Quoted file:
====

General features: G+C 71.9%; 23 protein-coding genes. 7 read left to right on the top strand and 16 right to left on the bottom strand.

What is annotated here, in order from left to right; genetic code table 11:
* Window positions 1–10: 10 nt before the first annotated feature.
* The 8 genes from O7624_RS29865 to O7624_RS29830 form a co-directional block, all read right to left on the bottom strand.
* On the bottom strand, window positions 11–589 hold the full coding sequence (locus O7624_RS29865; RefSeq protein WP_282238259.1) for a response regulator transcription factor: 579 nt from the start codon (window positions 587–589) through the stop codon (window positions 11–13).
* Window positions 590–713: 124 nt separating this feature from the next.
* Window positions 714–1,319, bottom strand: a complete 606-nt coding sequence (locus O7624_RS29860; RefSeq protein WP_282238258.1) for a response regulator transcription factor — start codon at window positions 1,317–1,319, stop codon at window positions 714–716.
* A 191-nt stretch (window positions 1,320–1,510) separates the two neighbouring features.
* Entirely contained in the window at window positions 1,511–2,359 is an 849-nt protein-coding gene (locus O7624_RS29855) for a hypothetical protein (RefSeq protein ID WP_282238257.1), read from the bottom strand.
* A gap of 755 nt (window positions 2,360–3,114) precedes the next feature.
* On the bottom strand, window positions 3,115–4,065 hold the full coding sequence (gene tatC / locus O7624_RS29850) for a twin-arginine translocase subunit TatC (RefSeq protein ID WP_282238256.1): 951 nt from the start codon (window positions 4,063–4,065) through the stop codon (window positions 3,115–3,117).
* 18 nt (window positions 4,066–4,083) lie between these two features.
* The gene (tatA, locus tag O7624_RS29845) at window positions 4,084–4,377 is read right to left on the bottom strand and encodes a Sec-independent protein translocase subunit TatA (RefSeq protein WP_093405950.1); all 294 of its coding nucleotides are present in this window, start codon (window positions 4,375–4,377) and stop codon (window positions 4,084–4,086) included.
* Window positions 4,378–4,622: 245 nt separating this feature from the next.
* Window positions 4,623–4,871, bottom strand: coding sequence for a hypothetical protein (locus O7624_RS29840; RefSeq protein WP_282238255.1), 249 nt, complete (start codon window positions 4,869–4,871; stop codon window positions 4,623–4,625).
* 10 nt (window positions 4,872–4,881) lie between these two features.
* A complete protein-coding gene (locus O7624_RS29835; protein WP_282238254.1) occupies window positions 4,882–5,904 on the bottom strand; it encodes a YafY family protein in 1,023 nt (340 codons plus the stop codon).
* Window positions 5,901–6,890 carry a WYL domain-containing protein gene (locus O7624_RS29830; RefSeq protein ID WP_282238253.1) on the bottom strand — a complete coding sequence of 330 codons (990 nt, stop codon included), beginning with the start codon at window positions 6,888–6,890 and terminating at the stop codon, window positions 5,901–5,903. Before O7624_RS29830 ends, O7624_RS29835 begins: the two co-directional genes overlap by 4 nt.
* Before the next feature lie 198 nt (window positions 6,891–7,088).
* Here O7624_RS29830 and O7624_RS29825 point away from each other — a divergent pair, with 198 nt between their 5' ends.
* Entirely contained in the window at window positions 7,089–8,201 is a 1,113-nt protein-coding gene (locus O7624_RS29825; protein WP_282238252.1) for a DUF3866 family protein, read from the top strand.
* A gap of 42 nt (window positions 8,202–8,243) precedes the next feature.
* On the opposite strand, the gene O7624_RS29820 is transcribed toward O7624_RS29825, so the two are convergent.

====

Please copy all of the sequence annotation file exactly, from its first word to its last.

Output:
General features: G+C 71.9%; 23 protein-coding genes. 7 read left to right on the top strand and 16 right to left on the bottom strand.

What is annotated here, in order from left to right; genetic code table 11:
* Window positions 1–10: 10 nt before the first annotated feature.
* The 8 genes from O7624_RS29865 to O7624_RS29830 form a co-directional block, all read right to left on the bottom strand.
* On the bottom strand, window positions 11–589 hold the full coding sequence (locus O7624_RS29865; RefSeq protein WP_282238259.1) for a response regulator transcription factor: 579 nt from the start codon (window positions 587–589) through the stop codon (window positions 11–13).
* Window positions 590–713: 124 nt separating this feature from the next.
* Window positions 714–1,319, bottom strand: a complete 606-nt coding sequence (locus O7624_RS29860; RefSeq protein WP_282238258.1) for a response regulator transcription factor — start codon at window positions 1,317–1,319, stop codon at window positions 714–716.
* A 191-nt stretch (window positions 1,320–1,510) separates the two neighbouring features.
* Entirely contained in the window at window positions 1,511–2,359 is an 849-nt protein-coding gene (locus O7624_RS29855) for a hypothetical protein (RefSeq protein ID WP_282238257.1), read from the bottom strand.
* A gap of 755 nt (window positions 2,360–3,114) precedes the next feature.
* On the bottom strand, window positions 3,115–4,065 hold the full coding sequence (gene tatC / locus O7624_RS29850) for a twin-arginine translocase subunit TatC (RefSeq protein ID WP_282238256.1): 951 nt from the start codon (window positions 4,063–4,065) through the stop codon (window positions 3,115–3,117).
* 18 nt (window positions 4,066–4,083) lie between these two features.
* The gene (tatA, locus tag O7624_RS29845) at window positions 4,084–4,377 is read right to left on the bottom strand and encodes a Sec-independent protein translocase subunit TatA (RefSeq protein WP_093405950.1); all 294 of its coding nucleotides are present in this window, start codon (window positions 4,375–4,377) and stop codon (window positions 4,084–4,086) included.
* Window positions 4,378–4,622: 245 nt separating this feature from the next.
* Window positions 4,623–4,871, bottom strand: coding sequence for a hypothetical protein (locus O7624_RS29840; RefSeq protein WP_282238255.1), 249 nt, complete (start codon window positions 4,869–4,871; stop codon window positions 4,623–4,625).
* 10 nt (window positions 4,872–4,881) lie between these two features.
* A complete protein-coding gene (locus O7624_RS29835; protein WP_282238254.1) occupies window positions 4,882–5,904 on the bottom strand; it encodes a YafY family protein in 1,023 nt (340 codons plus the stop codon).
* Window positions 5,901–6,890 carry a WYL domain-containing protein gene (locus O7624_RS29830; RefSeq protein ID WP_282238253.1) on the bottom strand — a complete coding sequence of 330 codons (990 nt, stop codon included), beginning with the start codon at window positions 6,888–6,890 and terminating at the stop codon, window positions 5,901–5,903. Before O7624_RS29830 ends, O7624_RS29835 begins: the two co-directional genes overlap by 4 nt.
* Before the next feature lie 198 nt (window positions 6,891–7,088).
* Here O7624_RS29830 and O7624_RS29825 point away from each other — a divergent pair, with 198 nt between their 5' ends.
* Entirely contained in the window at window positions 7,089–8,201 is a 1,113-nt protein-coding gene (locus O7624_RS29825; protein WP_282238252.1) for a DUF3866 family protein, read from the top strand.
* A gap of 42 nt (window positions 8,202–8,243) precedes the next feature.
* On the opposite strand, the gene O7624_RS29820 is transcribed toward O7624_RS29825, so the two are convergent.